Joe would operate the tent for a two-week/14-day period from Monday, June 20th to Monday, July 4, beginning at 10:00 a.m. EST until around 8:00 p.m. EST—which is 10 hours per day, and 140 total working hours, over the two-week period.
For the two-week period, Joe estimates that with the traffic he generates at the great location he’s picked out and been authorized to setup the tent, that he can sell about seven fireworks packages per hour, with an average sell of $50. At 10 hours per day, this comes out to about $350 in sales per hour, $3,500 in sales per day, and about $50,000 during the two-week/14-day time period.
Joe’s fireworks vendor allows him to keep 70% of all sales generated, which is $35,000 of the $50,000 generated. Let’s say Joe’s expenses for the two-week period come out to $10,000 for the cost of the tent, marketing, operational equipment, and hiring his kid to help out in the tent, which leaves a total profit of $25,000 for Joe for a summer business that was in operation for only two weeks.
Not all summer side businesses will be as profitable as Joe’s, but by determining your unique value proposition first, and carefully starting with a few simple steps, you’ll be able to create something just as rewarding.
Determining the best gig: To determine the best type of gig for you to operate this summer, it depends on your skill sets, your identified opportunities within the market, as well as your ability to operate within a sector. The fireworks tent is only one example of a potential seasonal summer business, but there’s a variety of other businesses you could start up as a seasonal summer business to get started in the field of entrepreneurship—such as landscaping, car washing, ice cream trucks, and recreational businesses based on the hot/warm summer weather.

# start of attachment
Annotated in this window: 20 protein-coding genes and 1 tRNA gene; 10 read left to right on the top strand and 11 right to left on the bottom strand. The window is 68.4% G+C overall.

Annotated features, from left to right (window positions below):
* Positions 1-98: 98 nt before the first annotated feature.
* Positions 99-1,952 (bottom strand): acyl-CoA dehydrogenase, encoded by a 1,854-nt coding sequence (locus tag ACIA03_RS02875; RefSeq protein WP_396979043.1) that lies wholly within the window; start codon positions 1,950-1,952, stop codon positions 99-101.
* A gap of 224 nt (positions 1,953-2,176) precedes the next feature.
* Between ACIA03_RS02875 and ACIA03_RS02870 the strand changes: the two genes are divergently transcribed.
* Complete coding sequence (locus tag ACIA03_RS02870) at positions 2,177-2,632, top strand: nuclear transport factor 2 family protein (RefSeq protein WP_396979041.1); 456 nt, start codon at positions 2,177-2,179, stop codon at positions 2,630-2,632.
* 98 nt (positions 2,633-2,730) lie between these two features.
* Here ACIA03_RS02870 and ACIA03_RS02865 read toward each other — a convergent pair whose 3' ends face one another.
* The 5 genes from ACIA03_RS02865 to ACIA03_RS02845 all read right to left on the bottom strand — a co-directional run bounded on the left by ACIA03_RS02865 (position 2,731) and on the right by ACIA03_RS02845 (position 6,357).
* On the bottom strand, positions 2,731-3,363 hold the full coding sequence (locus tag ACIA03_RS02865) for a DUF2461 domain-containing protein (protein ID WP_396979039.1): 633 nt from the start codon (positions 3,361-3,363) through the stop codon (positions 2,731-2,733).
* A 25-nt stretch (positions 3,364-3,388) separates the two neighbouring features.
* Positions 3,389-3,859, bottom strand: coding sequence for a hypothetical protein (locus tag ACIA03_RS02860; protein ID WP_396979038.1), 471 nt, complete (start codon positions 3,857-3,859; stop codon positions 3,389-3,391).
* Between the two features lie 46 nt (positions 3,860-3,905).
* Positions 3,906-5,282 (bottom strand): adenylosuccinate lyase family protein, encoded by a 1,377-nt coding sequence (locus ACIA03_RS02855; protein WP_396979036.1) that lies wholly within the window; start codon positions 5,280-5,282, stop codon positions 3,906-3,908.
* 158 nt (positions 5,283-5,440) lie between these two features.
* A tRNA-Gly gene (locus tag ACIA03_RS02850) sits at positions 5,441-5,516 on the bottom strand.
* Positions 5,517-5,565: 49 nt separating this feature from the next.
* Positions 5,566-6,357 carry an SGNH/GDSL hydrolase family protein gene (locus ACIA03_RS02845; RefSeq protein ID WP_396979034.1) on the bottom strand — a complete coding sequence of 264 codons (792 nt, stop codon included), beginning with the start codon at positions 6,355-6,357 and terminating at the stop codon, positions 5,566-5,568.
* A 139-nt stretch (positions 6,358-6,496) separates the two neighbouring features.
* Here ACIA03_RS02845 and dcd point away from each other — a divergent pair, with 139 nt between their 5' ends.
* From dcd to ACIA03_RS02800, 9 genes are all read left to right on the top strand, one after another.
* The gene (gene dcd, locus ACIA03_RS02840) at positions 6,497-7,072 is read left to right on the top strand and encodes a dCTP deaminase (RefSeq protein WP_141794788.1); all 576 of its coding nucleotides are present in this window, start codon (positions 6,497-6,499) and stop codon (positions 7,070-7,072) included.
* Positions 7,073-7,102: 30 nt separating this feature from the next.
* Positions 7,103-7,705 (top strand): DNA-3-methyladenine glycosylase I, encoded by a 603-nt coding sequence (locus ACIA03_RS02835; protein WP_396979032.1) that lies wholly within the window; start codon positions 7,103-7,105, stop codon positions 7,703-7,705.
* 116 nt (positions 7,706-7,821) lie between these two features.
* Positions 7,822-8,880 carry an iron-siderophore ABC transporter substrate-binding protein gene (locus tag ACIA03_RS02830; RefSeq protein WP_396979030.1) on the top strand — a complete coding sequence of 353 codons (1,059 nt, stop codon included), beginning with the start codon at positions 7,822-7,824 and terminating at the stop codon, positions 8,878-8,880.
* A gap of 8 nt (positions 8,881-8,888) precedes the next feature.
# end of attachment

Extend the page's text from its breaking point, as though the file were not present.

Resources: Networking with your local business associations, such as the Chamber of Commerce, SCORE, Small Business Development Centers, and other great organizations can provide you with information on local business opportunities within your area. They can also offer tips, techniques, and resources to assist with running your business—including various vendors, suppliers, and creditors.
Managing time: Running your seasonal summer business on the side of your full-time gig, keeping up with hobbies, raising a family, etc., can be challenging. Determine if you have enough time to directly control the business as an owner-operator, or if it might make more sense for you to employ seasonal part-time employees to manage the day-to-day nuisances of the business, after you set up/scale the business with the proper blueprint, financing, vendors, and the like.
The Pursuit of Happiness
Consider using this summer as an opportunity to venture out into the world of entrepreneurship and pursue happiness in our free market system. Even if you lack experience, resources, and “time,” understand that there’s no such thing as a “perfect time.” As the great Napoleon Hill once said, “Do not wait: the time will never be ‘just right.’ Start where you stand, and work whatever tools you may have at your command and better tools will be found as you go along.”